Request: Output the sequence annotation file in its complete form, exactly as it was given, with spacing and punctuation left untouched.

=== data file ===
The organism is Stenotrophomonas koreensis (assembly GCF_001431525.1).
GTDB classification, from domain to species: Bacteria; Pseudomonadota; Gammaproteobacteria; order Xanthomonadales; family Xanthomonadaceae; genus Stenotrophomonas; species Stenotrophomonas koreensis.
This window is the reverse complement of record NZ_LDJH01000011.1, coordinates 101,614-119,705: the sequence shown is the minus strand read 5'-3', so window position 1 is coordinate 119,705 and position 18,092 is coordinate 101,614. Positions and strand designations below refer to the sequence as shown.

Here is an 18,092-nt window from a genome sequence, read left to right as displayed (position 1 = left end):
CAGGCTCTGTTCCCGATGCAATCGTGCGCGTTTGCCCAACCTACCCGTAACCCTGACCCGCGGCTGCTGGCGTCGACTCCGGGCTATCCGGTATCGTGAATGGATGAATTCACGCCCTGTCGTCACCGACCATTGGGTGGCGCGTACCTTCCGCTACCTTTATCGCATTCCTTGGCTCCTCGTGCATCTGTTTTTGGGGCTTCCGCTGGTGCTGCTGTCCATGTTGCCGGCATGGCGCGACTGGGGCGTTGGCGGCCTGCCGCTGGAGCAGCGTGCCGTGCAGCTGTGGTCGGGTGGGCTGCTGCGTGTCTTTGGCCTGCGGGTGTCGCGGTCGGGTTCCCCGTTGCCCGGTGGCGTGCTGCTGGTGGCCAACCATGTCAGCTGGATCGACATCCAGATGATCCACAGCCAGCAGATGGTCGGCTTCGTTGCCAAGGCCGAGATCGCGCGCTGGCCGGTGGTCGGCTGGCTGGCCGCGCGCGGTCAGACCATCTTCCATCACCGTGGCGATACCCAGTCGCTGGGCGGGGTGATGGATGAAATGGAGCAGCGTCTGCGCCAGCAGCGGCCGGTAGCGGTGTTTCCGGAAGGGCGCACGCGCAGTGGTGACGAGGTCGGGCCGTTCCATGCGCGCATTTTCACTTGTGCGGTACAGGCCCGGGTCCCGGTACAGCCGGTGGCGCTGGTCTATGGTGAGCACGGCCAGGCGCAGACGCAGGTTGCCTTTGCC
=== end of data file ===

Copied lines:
The organism is Stenotrophomonas koreensis (assembly GCF_001431525.1).
GTDB classification, from domain to species: Bacteria; Pseudomonadota; Gammaproteobacteria; order Xanthomonadales; family Xanthomonadaceae; genus Stenotrophomonas; species Stenotrophomonas koreensis.
This window is the reverse complement of record NZ_LDJH01000011.1, coordinates 101,614-119,705: the sequence shown is the minus strand read 5'-3', so window position 1 is coordinate 119,705 and position 18,092 is coordinate 101,614. Positions and strand designations below refer to the sequence as shown.

Here is an 18,092-nt window from a genome sequence, read left to right as displayed (position 1 = left end):
CAGGCTCTGTTCCCGATGCAATCGTGCGCGTTTGCCCAACCTACCCGTAACCCTGACCCGCGGCTGCTGGCGTCGACTCCGGGCTATCCGGTATCGTGAATGGATGAATTCACGCCCTGTCGTCACCGACCATTGGGTGGCGCGTACCTTCCGCTACCTTTATCGCATTCCTTGGCTCCTCGTGCATCTGTTTTTGGGGCTTCCGCTGGTGCTGCTGTCCATGTTGCCGGCATGGCGCGACTGGGGCGTTGGCGGCCTGCCGCTGGAGCAGCGTGCCGTGCAGCTGTGGTCGGGTGGGCTGCTGCGTGTCTTTGGCCTGCGGGTGTCGCGGTCGGGTTCCCCGTTGCCCGGTGGCGTGCTGCTGGTGGCCAACCATGTCAGCTGGATCGACATCCAGATGATCCACAGCCAGCAGATGGTCGGCTTCGTTGCCAAGGCCGAGATCGCGCGCTGGCCGGTGGTCGGCTGGCTGGCCGCGCGCGGTCAGACCATCTTCCATCACCGTGGCGATACCCAGTCGCTGGGCGGGGTGATGGATGAAATGGAGCAGCGTCTGCGCCAGCAGCGGCCGGTAGCGGTGTTTCCGGAAGGGCGCACGCGCAGTGGTGACGAGGTCGGGCCGTTCCATGCGCGCATTTTCACTTGTGCGGTACAGGCCCGGGTCCCGGTACAGCCGGTGGCGCTGGTCTATGGTGAGCACGGCCAGGCGCAGACGCAGGTTGCCTTTGCC